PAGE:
Parks: 23 percent US broadband households worry about connected health device privacy

By Aditi Pai
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ParksSome 23 percent of US broadband households said they are concerned about privacy and security when using connected health devices. Additionally, 23 percent of US broadband households have security and privacy concerns when using connected fitness tracking devices.

The percentage of households who are concerned with the privacy and security of health and fitness devices is actually much lower than the concern about other connected devices. Some 40 percent were concerned with the security of smart door locks, 42 percent were concerned with the security of tablets, and 41 percent were concerned with the privacy and security of smartphones.

“The connected health industries, device manufacturers, and app developers not only need to ensure they have strong security measures in place but also that consumers are aware of the steps they are taking to protect their data,” Parks Associates Director of Health and Mobile Product Harry Wang said in a statement. “Already 35 percent of consumers worry their personal health information will not remain confidential if online, and with high-profile data hacks making big headlines, consumers are expecting companies to take strong security measures to protect them.”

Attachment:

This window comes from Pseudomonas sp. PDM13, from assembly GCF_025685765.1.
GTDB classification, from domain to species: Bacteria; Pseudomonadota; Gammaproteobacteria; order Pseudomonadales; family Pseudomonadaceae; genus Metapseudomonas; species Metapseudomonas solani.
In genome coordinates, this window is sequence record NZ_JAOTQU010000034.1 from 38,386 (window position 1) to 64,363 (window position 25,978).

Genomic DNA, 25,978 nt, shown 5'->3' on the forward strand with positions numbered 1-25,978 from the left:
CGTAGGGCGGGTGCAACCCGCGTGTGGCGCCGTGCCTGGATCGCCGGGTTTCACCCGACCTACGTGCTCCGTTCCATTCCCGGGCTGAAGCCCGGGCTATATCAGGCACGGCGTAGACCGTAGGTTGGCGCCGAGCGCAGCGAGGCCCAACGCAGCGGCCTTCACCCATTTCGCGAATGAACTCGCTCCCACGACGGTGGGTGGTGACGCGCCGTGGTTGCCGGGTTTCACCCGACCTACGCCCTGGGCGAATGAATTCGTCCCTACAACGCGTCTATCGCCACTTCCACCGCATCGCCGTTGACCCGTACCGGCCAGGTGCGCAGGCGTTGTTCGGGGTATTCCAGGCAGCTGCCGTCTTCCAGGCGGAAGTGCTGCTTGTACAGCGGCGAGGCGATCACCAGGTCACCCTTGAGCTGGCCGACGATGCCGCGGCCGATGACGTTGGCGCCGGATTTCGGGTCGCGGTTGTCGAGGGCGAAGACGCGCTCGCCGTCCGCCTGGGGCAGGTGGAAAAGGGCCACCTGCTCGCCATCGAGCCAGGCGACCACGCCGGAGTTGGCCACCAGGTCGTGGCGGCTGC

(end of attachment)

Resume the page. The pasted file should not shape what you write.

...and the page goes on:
Just last week, at a US House of Representatives Judiciary Committee hearing about the Internet of Things, Gary Shapiro, CEO and President of the Consumer Electronics Association, discussed privacy of connected health devices. He said legislative focus should be on transparency, so that patients can give data to companies if they wish to and if it’s in their best interests, but will never have their data used without their knowledge.

“If you put too much of a line around privacy, you’re trading off opportunities for new services that businesses will provide,” Shapiro said. “I think what companies need to provide is transparency, and then consumers will make a reasoned decision about what they’re willing to give up in return for [some benefit]. I think it’s premature for Congress to draw the line, but having the discussion is really important. I think there should be a national consensus and people should have the freedom to share data."